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Is AI Ready to Replace Human Policy Advisers?

A 50-state investigation in data journalism suggests the answer is, not yet. The AI agent was insightful on a number of fronts; but, while not descending into hallucinations, its mind strayed from instructions as the experiment went on.

An AI-generated humanoid AI robot wears a suit and writes at a desk in an office setting.
The podcast cover image for this The Future in Context (TFIC) episode features an AI-generated image of a humanoid AI robot acting as a government policy adviser. (DALL-E 3)
Listen to this episode on the player below or subscribe for free on YouTube or the podcast app of your choice — Apple Podcasts, Spotify, Audacy and Audible.

Government Technology Data Reporter Nikki Davidson tasked Google’s AI tool Gemini (formerly Bard) to explore AI’s perspective on government technology use. Davidson’s innovative approach involved treating AI as a collaborative partner to generate insights on AI’s potential applications in government. Despite Gemini’s occasional inaccuracies and deviations from instructions, Davidson’s project yielded diverse and unexpected use cases across different areas, such as mental health, opioid use and climate change.

Gemini’s recommendations extended to climate challenges and infrastructure needs, reflecting a surprisingly deep understanding of regional concerns. Gemini itself suggested it would be five to 10 years before AI is fully integrated in government operations, emphasizing that it is inevitable for government.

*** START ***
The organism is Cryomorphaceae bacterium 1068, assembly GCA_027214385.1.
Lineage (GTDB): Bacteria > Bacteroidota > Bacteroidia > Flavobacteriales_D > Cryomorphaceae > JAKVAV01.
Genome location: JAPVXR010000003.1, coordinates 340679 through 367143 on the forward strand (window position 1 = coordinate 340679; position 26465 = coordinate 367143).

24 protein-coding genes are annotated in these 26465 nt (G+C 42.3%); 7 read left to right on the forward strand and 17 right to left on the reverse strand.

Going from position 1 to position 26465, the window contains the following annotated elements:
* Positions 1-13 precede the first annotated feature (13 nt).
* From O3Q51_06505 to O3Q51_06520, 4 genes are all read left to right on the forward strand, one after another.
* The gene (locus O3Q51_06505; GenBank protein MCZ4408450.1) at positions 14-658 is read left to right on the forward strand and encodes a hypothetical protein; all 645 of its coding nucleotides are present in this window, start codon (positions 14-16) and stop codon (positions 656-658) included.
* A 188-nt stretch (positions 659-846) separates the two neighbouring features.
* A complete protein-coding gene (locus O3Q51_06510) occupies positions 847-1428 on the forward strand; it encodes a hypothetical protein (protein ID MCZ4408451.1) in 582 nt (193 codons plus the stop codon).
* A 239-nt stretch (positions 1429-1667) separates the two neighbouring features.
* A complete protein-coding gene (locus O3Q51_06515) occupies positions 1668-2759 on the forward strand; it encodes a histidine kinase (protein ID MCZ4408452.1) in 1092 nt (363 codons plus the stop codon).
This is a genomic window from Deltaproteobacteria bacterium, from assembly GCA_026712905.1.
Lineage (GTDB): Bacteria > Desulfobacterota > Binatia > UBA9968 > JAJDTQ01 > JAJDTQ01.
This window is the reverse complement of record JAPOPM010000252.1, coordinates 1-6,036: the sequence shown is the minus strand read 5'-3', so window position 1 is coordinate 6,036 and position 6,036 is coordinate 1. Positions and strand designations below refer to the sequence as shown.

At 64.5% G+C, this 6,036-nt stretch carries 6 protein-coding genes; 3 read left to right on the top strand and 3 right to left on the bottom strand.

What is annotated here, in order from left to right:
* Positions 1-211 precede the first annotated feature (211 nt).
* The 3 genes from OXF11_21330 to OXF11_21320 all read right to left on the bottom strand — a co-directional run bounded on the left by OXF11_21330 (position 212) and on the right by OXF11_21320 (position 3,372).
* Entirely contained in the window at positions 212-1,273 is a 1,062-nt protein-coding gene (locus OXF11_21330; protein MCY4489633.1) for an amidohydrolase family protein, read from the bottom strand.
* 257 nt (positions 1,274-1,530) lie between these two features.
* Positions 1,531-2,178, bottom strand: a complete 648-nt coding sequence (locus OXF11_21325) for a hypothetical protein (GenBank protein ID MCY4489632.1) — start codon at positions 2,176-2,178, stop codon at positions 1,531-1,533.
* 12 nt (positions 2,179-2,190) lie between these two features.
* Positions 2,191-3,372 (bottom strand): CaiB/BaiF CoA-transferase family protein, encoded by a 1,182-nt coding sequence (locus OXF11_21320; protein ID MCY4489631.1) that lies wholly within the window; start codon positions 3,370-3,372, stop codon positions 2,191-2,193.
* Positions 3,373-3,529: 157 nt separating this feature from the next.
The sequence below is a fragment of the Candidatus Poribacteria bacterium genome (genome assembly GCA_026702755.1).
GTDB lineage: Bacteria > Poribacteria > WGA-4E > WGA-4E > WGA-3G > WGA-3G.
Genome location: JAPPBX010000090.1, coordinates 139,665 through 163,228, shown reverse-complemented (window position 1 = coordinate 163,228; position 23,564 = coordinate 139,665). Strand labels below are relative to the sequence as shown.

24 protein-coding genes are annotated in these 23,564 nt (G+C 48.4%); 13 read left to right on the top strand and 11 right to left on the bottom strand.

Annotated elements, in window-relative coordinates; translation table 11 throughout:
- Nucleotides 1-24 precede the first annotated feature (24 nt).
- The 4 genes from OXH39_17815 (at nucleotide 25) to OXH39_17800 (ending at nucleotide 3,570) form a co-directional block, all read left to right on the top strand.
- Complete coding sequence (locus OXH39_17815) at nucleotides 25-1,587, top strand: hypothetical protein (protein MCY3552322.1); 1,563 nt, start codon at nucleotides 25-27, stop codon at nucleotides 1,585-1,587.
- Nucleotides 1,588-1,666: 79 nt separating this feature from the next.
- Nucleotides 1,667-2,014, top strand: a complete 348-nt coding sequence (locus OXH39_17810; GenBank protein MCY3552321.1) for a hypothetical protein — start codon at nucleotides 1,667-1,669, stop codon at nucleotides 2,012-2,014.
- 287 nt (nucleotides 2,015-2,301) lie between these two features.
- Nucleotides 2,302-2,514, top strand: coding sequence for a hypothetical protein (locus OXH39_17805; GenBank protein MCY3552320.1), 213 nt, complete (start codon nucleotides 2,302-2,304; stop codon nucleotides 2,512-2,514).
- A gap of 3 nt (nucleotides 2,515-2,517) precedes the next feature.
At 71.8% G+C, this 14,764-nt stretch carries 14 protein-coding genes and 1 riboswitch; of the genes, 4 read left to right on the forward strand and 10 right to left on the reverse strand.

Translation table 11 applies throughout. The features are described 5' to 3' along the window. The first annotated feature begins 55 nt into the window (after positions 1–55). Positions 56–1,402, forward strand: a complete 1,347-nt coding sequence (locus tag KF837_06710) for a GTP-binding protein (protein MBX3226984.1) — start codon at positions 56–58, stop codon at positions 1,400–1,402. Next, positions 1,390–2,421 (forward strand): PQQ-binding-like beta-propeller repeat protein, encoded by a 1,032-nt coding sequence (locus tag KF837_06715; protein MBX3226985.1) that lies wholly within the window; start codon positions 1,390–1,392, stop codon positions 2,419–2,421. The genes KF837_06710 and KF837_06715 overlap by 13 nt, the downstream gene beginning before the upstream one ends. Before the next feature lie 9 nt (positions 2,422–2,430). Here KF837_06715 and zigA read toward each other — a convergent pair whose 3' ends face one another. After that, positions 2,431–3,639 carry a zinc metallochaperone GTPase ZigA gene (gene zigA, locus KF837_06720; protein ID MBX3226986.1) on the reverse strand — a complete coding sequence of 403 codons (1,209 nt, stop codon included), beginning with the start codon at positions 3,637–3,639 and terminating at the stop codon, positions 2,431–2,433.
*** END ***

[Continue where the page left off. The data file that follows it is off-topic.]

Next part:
Believing turnabout is fair play, Davidson asked Gemini for feedback on her work. It gave the article a strong numerical grade on a scale of 1 to 10 but did have suggestions on how to make it better. Human reviewers, including Benjamin Palacio, a senior IT analyst with Placer County, Calif., highlighted both the promise and challenges of AI applications, particularly in sensitive areas like mental health support. Davidson views AI as a valuable tool but underscores the necessity of human oversight and awareness of its limitations.


  • AI can be used as a tool to explore the best uses of technology in government.
  • Surprising use cases of AI in government include mental health and opioid abuse awareness.
  • Ethical concerns arise when AI suggests analyzing sensitive data like social media and medical records.
  • Human intervention is necessary to ensure the accuracy of AI.


00:00 Introduction: AI as a Policy Advisor
01:14 Exploring the 50-State Experiment
05:52 The Limitations and Tendencies of AI Tools
08:18 Addressing Societal Issues with AI
10:40 AI Solutions for Infrastructure and Climate Challenges
12:31. Realistic Timelines for AI Implementation
14:26. The Challenges of Working with AI
16:23. Human Reviewers' Perspectives
17:00 Conclusion and Future Possibilities

Related Links to items referenced in the episode:

Our editors used ChatGPT 4.0 to summarize the episode in bullet form to help create the show notes. The main image for this story was created using DALL-E 3.
Paul W. Taylor is the Senior Editor of e.Republic Editorial and of its flagship titles - Government Technology and Governing.
Nikki Davidson is a data reporter for <i>Government Technology</i>. She’s covered government and technology news as a video, newspaper, magazine and digital journalist for media outlets across the country. She’s based in Monterey, Calif.
Ashley Silver is a staff writer for <i>Government Technology. </i>She holds an undergraduate degree in journalism from the University of Montevallo and a graduate degree in public relations from Kent State University. Silver is also a published author with a wide range of experience in editing, communications and public relations.